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Old 09-15-2017, 11:16 AM   #1
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Hydraulic fluid spill on electrical panel

Last night as I was docking, something popped in my lower helm steering system. I couldn't see what let loose, but I had hydraulic fluid draining from above the elecrtic power panel onto the backs of all the breakers. I turned off the batteries and did not plug in shore power. I won't have a chance to investigate more until the weekend.

While I don't look forward to finding and fixing what broke (access won't be easy), I'm wondering what issues may result from hydraulic fluid getting on my power panel and breakers. Any thoughts?

Thanks
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Old 09-15-2017, 11:37 AM   #2
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It will be messy maybe, but since hydraulic fluid is non conductive it should not cause an electrical problem. And hydraulic fluid is fairly thin, so it all drain down by the time you work on it.

Mop up any residual oil with paper towels or bilge rags. If it still is oily you could spray the back side of the breakers with any spray on detergent and then wipe off and spray again with water and wipe again.

But shut off all power first!!!! Disconnect shore power and remove the positive leads to the batteries if you don't have a master switch.
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Old 09-15-2017, 11:54 AM   #3
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Thanks for the reply. I did get most of the sloppiest part of the mess mopped up last night. The detailed cleaning will take a bit more time. Good to hear it shouldn't cause any significant issues with the electrical! Now I hope I can figure out what failed in the system and get it repaired.
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Old 09-15-2017, 12:04 PM   #4
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Second Dave on this. Messy, but don't think it will cause any issues with the breakers. Not a breaker expert, though.
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Old 09-15-2017, 01:09 PM   #5
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A better idea for cleaning the breaker panel from a guy who works with them a lot...

" ... don't use soap and water to clean oil off breakers....... a bad idea!

A spray can of contact cleaner with a little red tube in the nozzle will work like a champ and take 5 minutes."

My comments are similar, the detergent and water for surfaces might be OK, but you definitely don't want it inside the breakers or on any electrical contact surfaces. Many install instructions for various things or leak detection caution about the corrosive nature of harsh detergents like dishwashing detergent....the better ones are great for oil but not great fow many metal parts unless washed ofc quickly.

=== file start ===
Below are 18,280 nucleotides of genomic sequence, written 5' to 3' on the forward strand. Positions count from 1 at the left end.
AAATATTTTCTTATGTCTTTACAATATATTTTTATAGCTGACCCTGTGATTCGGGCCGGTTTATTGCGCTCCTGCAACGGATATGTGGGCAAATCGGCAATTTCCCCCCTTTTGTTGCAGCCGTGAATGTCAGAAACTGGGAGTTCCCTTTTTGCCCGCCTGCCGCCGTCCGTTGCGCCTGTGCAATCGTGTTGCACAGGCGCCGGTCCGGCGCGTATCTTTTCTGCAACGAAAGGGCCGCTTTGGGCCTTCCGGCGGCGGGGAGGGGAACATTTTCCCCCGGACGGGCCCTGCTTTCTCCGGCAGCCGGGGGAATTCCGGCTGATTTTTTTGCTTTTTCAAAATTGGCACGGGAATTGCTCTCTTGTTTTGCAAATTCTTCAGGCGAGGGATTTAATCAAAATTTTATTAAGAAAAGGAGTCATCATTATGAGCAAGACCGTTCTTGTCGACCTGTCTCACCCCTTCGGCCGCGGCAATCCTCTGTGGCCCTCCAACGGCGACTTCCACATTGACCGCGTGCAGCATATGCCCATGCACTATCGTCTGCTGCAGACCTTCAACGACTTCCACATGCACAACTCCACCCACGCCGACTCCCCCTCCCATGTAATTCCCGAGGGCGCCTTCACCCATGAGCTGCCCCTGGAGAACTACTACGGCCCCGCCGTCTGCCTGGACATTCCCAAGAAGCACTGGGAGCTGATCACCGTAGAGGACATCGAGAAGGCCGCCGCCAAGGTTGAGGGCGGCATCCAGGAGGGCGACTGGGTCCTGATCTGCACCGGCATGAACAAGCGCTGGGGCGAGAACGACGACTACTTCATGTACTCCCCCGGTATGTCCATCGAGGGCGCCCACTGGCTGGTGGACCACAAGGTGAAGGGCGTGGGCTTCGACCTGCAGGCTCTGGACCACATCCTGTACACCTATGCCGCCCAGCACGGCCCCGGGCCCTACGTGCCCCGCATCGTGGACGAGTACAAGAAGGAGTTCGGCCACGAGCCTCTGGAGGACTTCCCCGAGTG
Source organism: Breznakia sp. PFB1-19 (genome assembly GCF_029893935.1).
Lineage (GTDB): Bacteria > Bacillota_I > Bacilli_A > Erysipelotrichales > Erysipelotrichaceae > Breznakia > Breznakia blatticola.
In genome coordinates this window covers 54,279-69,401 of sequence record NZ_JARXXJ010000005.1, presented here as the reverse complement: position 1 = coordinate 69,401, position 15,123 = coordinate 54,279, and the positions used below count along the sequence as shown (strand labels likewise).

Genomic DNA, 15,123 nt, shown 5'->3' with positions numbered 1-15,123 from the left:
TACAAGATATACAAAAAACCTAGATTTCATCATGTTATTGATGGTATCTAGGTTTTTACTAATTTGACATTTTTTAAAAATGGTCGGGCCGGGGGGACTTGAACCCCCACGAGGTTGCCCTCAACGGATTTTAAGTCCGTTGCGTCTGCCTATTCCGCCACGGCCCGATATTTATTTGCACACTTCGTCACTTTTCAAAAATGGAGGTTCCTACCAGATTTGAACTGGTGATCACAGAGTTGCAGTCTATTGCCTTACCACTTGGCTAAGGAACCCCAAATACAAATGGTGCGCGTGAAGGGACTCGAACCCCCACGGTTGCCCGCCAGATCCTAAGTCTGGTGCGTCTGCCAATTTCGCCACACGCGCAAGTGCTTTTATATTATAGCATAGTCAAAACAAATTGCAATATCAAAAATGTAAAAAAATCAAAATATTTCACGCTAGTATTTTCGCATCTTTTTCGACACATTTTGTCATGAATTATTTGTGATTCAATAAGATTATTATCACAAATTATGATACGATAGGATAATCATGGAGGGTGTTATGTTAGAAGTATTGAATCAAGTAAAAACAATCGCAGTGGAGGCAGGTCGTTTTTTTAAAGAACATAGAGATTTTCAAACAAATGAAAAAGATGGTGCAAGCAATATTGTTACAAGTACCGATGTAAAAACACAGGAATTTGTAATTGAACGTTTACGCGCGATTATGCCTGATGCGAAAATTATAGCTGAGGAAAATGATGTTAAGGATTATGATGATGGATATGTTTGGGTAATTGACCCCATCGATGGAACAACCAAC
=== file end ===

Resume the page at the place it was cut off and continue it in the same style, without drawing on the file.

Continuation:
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Old 09-22-2017, 01:28 PM   #6
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Be careful with contact cleaned also. Some may be explosive.

I have also melted plastic parts with this stuff. It is ok where the spray will wash away the oily residue and then FLASH off but if it can,t flash away it may soften many plastics when is trapped.

I have used it to clean many electrical items but learned the hard way on some items.

Do not drown the parts. Use lots of paper towels to catch, dam and contain the run off, not letting it drown lower parts.

Be careful as the fumes will give you a bad snoot full. and may collect in the bilge.
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Old 09-24-2017, 12:37 PM   #7
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Quote:
Originally Posted by psneeld View Post
A better idea for cleaning the breaker panel from a guy who works with them a lot...

" ... don't use soap and water to clean oil off breakers....... a bad idea!

A spray can of contact cleaner with a little red tube in the nozzle will work like a champ and take 5 minutes."

My comments are similar, the detergent and water for surfaces might be OK, but you definitely don't want it inside the breakers or on any electrical contact surfaces. Many install instructions for various things or leak detection caution about the corrosive nature of harsh detergents like dishwashing detergent....the better ones are great for oil but not great fow many metal parts unless washed ofc quickly.
Agree with this totally. I work with very high voltage transformer and circuit breakers, many of which are submerged in mineral oil to enable their voltage and current ratings. Water is the last thing you want to expose any electrical item to, unless you can immediately dry the device, inside and out. Utilities spend millions on equipment to either measure water and/or remove water from high value assets. Oil is much preferred.
I would consider a spray down with WD40 or old school (with odor) mineral sprits with lots of diapers to catch the drippings. WD40 propellant is highly flammable, so, don't be making any expensive sparks!
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